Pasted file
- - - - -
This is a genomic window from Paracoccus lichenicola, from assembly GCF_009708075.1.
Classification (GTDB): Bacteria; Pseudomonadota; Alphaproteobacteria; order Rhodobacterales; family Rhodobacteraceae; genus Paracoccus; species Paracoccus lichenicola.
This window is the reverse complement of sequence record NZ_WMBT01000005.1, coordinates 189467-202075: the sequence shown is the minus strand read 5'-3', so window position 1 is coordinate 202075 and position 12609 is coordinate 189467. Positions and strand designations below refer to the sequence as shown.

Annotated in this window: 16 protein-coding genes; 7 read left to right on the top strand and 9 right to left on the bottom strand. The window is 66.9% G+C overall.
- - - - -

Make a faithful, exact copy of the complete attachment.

This is a genomic window from Paracoccus lichenicola, from assembly GCF_009708075.1.
Classification (GTDB): Bacteria; Pseudomonadota; Alphaproteobacteria; order Rhodobacterales; family Rhodobacteraceae; genus Paracoccus; species Paracoccus lichenicola.
This window is the reverse complement of sequence record NZ_WMBT01000005.1, coordinates 189467-202075: the sequence shown is the minus strand read 5'-3', so window position 1 is coordinate 202075 and position 12609 is coordinate 189467. Positions and strand designations below refer to the sequence as shown.

Annotated in this window: 16 protein-coding genes; 7 read left to right on the top strand and 9 right to left on the bottom strand. The window is 66.9% G+C overall.